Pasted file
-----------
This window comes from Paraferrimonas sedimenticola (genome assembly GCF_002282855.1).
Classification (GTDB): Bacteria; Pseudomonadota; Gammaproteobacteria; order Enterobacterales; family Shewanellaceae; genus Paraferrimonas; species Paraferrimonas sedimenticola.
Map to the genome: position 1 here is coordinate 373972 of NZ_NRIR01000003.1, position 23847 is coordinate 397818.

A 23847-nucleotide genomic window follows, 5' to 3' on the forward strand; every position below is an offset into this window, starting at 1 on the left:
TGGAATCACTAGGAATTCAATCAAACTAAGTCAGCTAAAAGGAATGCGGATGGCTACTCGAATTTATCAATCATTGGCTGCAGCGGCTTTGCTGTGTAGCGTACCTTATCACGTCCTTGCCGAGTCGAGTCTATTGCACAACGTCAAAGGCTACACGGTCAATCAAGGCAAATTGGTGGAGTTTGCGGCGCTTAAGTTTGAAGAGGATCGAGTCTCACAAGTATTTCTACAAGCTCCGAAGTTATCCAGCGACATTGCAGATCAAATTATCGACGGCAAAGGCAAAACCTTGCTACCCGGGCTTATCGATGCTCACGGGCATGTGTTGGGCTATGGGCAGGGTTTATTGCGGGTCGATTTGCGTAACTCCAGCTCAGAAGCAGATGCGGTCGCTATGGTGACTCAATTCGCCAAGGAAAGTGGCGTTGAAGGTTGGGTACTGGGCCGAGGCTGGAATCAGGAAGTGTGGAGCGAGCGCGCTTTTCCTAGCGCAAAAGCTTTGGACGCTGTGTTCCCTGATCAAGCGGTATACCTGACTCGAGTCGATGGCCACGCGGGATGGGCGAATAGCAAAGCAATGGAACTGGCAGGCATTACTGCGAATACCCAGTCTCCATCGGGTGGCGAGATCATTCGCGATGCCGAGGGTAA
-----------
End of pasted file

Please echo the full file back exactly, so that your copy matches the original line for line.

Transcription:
This window comes from Paraferrimonas sedimenticola (genome assembly GCF_002282855.1).
Classification (GTDB): Bacteria; Pseudomonadota; Gammaproteobacteria; order Enterobacterales; family Shewanellaceae; genus Paraferrimonas; species Paraferrimonas sedimenticola.
Map to the genome: position 1 here is coordinate 373972 of NZ_NRIR01000003.1, position 23847 is coordinate 397818.

A 23847-nucleotide genomic window follows, 5' to 3' on the forward strand; every position below is an offset into this window, starting at 1 on the left:
TGGAATCACTAGGAATTCAATCAAACTAAGTCAGCTAAAAGGAATGCGGATGGCTACTCGAATTTATCAATCATTGGCTGCAGCGGCTTTGCTGTGTAGCGTACCTTATCACGTCCTTGCCGAGTCGAGTCTATTGCACAACGTCAAAGGCTACACGGTCAATCAAGGCAAATTGGTGGAGTTTGCGGCGCTTAAGTTTGAAGAGGATCGAGTCTCACAAGTATTTCTACAAGCTCCGAAGTTATCCAGCGACATTGCAGATCAAATTATCGACGGCAAAGGCAAAACCTTGCTACCCGGGCTTATCGATGCTCACGGGCATGTGTTGGGCTATGGGCAGGGTTTATTGCGGGTCGATTTGCGTAACTCCAGCTCAGAAGCAGATGCGGTCGCTATGGTGACTCAATTCGCCAAGGAAAGTGGCGTTGAAGGTTGGGTACTGGGCCGAGGCTGGAATCAGGAAGTGTGGAGCGAGCGCGCTTTTCCTAGCGCAAAAGCTTTGGACGCTGTGTTCCCTGATCAAGCGGTATACCTGACTCGAGTCGATGGCCACGCGGGATGGGCGAATAGCAAAGCAATGGAACTGGCAGGCATTACTGCGAATACCCAGTCTCCATCGGGTGGCGAGATCATTCGCGATGCCGAGGGTAA